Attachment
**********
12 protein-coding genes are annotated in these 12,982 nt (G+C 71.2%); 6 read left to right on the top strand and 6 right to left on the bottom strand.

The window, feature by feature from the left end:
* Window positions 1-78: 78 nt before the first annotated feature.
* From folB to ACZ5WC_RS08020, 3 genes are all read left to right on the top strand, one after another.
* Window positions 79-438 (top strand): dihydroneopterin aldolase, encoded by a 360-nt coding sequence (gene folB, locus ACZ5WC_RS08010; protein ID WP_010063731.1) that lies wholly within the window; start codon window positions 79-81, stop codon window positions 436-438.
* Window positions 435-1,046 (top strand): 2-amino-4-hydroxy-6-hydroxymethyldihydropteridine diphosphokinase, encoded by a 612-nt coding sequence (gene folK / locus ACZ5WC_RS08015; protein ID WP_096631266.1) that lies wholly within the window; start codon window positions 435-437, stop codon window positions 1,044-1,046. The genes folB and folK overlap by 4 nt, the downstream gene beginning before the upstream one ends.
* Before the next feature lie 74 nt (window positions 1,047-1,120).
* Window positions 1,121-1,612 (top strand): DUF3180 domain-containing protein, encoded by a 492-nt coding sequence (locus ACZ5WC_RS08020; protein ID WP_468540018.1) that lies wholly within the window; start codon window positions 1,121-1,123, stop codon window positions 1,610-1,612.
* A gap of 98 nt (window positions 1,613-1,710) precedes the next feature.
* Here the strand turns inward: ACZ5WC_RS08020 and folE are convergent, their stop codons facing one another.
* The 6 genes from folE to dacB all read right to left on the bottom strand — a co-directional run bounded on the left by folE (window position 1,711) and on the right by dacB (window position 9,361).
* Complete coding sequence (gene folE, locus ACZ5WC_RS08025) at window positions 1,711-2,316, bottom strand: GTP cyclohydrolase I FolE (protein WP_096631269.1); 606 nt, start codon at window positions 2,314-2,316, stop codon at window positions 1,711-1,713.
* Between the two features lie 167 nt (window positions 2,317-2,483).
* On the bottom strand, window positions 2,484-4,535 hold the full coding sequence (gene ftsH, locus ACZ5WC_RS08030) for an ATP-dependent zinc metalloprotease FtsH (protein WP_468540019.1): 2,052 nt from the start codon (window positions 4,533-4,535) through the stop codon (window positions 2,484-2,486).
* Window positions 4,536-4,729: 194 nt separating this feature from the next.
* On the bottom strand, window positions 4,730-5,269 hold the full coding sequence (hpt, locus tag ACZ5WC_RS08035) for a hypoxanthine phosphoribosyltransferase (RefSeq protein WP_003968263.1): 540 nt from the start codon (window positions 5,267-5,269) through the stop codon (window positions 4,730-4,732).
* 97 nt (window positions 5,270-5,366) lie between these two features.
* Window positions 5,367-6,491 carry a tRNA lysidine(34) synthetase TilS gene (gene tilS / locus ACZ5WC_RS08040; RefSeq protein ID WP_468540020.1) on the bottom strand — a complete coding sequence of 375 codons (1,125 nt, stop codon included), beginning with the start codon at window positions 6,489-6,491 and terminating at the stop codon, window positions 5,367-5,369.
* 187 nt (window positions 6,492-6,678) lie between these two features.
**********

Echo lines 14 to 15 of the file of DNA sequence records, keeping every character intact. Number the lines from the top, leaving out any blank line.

* On the bottom strand, window positions 2,484-4,535 hold the full coding sequence (gene ftsH, locus ACZ5WC_RS08030) for an ATP-dependent zinc metalloprotease FtsH (protein WP_468540019.1): 2,052 nt from the start codon (window positions 4,533-4,535) through the stop codon (window positions 2,484-2,486).
* Window positions 4,536-4,729: 194 nt separating this feature from the next.